(Editor’s note: This article originally appeared in the Sacramento Bee)

In Greek mythology, Sisyphus’ task of pushing a boulder uphill only to see it roll back down every time may be a metaphor for changing California’s tax system.

State Controller Betty Yee is the latest to say the tax system must change. To undertake the task, she will need grit and patience for the politics of comprehensive tax reform, which will be like pushing that boulder uphill.

Yee’s Council of Economic Advisors on Tax Reform produced a “contextual framework” for reform, by design, highlighting issues but not advancing any firm solutions. 

The major reason to consider rethinking the way Californians tax themselves is that we may run out of Dramamine riding the budget roller coaster from recession to recovery and back again. California is too reliant on a steeply progressive income tax that counts for nearly 70 percent of the state’s general fund. When the rich don’t make as much during a recession, the state budget spirals downward.

The council was instructed not to deal with the spending side of the budget. That is a glaring omission. If one is trying to determine how much revenue is needed to run the state, spending reforms must be considered.

Yee’s council explored two often-discussed changes in the tax system: a split-roll property tax in which business property would be taxed on a different basis than residential property, and taxation of services, which makes up a greater and greater share of the state’s economy.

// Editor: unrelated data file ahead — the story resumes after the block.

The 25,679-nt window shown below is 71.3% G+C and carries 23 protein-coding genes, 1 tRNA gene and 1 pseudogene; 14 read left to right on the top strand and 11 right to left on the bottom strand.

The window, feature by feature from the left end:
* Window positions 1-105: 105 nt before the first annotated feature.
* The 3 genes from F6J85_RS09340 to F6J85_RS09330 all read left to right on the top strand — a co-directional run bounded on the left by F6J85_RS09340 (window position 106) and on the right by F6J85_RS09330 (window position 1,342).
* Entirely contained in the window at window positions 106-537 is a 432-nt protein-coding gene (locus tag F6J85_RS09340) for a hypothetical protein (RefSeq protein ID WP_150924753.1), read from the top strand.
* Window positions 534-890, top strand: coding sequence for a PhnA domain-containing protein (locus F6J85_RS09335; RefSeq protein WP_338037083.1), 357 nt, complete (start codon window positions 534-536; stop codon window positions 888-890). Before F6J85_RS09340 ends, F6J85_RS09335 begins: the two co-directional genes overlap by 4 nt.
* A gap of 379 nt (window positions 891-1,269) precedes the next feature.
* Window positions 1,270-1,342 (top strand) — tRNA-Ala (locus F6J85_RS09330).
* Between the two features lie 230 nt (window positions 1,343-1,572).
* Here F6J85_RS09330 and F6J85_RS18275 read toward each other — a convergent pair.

The business community would have objections to both proposals, arguing that the taxes would hurt job creation – a potent issue that usually ranks No. 1 in voter concern in state polls. The focus on corporations being the target of a split-roll campaign would be countered with the argument that small businesses would be affected as well. All business will raise concerns about service taxes, which come with additional paperwork and regulations.

The controller will find that attacks on tax-reform proposals come from all sides.

From the left will be an aversion to abandon steep, progressive income taxes and corporate taxes. The cries of “tax the rich” and “tax the corporations” have resonance with a large segment of the voting public. National polls this year from Gallup and the Washington Post/NBC indicated that a plurality of Republicans even agreed the rich and corporations should pay more.

From the right, changing Proposition 13 would bring a hailstorm of protest about keeping in place the big leash that controls the taxation hound. Given the frequent polls testing the strength of Proposition 13, it appears that a wide breadth of the California electorate holds onto the Proposition 13 leash, not just voters on the right.

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